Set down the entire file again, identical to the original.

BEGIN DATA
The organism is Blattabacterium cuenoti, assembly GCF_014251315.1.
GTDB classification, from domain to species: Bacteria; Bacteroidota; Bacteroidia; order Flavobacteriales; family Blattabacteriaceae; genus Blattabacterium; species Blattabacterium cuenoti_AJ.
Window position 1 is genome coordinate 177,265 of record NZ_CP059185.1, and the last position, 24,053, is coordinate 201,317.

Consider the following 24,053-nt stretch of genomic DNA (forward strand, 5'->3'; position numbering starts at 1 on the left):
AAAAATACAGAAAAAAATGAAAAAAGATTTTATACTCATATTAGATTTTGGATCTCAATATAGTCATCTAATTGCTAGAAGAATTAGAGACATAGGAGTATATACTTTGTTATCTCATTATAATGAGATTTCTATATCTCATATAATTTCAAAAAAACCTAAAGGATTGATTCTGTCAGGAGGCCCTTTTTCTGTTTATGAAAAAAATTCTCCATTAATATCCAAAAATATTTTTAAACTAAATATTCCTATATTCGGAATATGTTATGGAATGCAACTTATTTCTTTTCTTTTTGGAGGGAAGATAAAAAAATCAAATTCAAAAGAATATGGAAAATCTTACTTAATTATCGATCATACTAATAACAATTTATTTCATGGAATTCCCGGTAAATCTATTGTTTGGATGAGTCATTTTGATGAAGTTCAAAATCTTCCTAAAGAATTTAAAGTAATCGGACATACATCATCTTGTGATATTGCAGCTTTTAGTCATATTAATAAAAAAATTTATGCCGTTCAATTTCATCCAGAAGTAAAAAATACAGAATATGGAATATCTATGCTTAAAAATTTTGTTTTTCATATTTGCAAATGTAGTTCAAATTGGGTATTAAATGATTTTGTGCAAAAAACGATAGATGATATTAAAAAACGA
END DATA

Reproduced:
The organism is Blattabacterium cuenoti, assembly GCF_014251315.1.
GTDB classification, from domain to species: Bacteria; Bacteroidota; Bacteroidia; order Flavobacteriales; family Blattabacteriaceae; genus Blattabacterium; species Blattabacterium cuenoti_AJ.
Window position 1 is genome coordinate 177,265 of record NZ_CP059185.1, and the last position, 24,053, is coordinate 201,317.

Consider the following 24,053-nt stretch of genomic DNA (forward strand, 5'->3'; position numbering starts at 1 on the left):
AAAAATACAGAAAAAAATGAAAAAAGATTTTATACTCATATTAGATTTTGGATCTCAATATAGTCATCTAATTGCTAGAAGAATTAGAGACATAGGAGTATATACTTTGTTATCTCATTATAATGAGATTTCTATATCTCATATAATTTCAAAAAAACCTAAAGGATTGATTCTGTCAGGAGGCCCTTTTTCTGTTTATGAAAAAAATTCTCCATTAATATCCAAAAATATTTTTAAACTAAATATTCCTATATTCGGAATATGTTATGGAATGCAACTTATTTCTTTTCTTTTTGGAGGGAAGATAAAAAAATCAAATTCAAAAGAATATGGAAAATCTTACTTAATTATCGATCATACTAATAACAATTTATTTCATGGAATTCCCGGTAAATCTATTGTTTGGATGAGTCATTTTGATGAAGTTCAAAATCTTCCTAAAGAATTTAAAGTAATCGGACATACATCATCTTGTGATATTGCAGCTTTTAGTCATATTAATAAAAAAATTTATGCCGTTCAATTTCATCCAGAAGTAAAAAATACAGAATATGGAATATCTATGCTTAAAAATTTTGTTTTTCATATTTGCAAATGTAGTTCAAATTGGGTATTAAATGATTTTGTGCAAAAAACGATAGATGATATTAAAAAACGA